I divided all my maps and guidebooks by region and supply points. I tried not to carry more than two maps, unless they were small like ny/nj maps. The weight adds up after a while. It was pretty cool when I got to my last ziplock back full of info marked as ME map one Katahdin......

It's fun to plan....just be able to go with the flow when your plans don't go as you thought.

11-05-2005, 18:51
I wouldn't bother with too many mail drops, it's easier and creates better hiker relations with the locals, to resupply along the way.
well said,it's quicker and cheaper

11-05-2005, 19:49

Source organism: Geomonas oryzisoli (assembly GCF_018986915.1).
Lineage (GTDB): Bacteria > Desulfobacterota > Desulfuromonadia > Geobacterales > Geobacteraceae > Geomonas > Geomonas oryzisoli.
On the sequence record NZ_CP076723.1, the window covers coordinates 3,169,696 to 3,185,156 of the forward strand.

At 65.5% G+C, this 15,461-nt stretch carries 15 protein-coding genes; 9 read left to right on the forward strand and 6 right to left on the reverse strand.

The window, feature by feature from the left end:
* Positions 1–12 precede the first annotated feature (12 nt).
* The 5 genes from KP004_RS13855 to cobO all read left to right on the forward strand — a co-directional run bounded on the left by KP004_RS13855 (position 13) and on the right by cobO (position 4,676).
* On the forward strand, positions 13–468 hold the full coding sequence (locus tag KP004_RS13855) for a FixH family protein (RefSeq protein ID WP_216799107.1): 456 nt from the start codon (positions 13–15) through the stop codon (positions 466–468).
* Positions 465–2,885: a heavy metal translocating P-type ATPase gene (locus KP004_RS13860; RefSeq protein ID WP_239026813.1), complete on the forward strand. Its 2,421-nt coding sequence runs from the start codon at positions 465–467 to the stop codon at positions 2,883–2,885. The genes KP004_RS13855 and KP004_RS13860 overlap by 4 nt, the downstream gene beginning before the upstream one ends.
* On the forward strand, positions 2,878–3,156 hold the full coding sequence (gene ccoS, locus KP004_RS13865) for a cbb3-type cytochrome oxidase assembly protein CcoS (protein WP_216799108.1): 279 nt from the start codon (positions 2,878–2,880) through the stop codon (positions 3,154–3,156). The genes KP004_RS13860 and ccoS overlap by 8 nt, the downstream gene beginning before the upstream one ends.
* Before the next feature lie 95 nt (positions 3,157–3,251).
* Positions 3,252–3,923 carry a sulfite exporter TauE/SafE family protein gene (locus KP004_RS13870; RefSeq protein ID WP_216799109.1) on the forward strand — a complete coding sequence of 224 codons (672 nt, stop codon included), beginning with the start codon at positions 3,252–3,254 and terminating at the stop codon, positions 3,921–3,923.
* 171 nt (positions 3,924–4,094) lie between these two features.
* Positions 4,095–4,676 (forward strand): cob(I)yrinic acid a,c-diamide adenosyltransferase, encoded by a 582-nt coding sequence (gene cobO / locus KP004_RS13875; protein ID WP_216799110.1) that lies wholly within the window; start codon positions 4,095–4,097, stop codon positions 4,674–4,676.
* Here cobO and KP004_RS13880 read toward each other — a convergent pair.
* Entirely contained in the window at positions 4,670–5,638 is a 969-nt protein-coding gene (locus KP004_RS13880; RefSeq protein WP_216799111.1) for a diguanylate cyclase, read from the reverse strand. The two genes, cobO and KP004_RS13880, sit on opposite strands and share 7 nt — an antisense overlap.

I planned a day-by-day schedule before my thru-hike. I enjoyed having that plan and seeing how I was keeping up because it gave me an idea if I'd end around the time I was thinking (which may or may not matter for you, for me it was important). But confirming what others said, I didn't follow my plan at all, I think within the first 3 days I was already off it. One thing I'd say, if you do decide to plan your hike, be really conservative. Last thing you need is to feel pressured to hurry up to much.

11-08-2005, 00:41
Winging it is the only way to go. Your on the trail to be free and not have to worry about what day of the week it is or what town you must stop in and when. Just point yourself north (or south) and it will all take care of itself.

"ME & U"
11-08-2005, 10:32
Good answer! I found it a thrill to lose track of life and ditch the watch weight!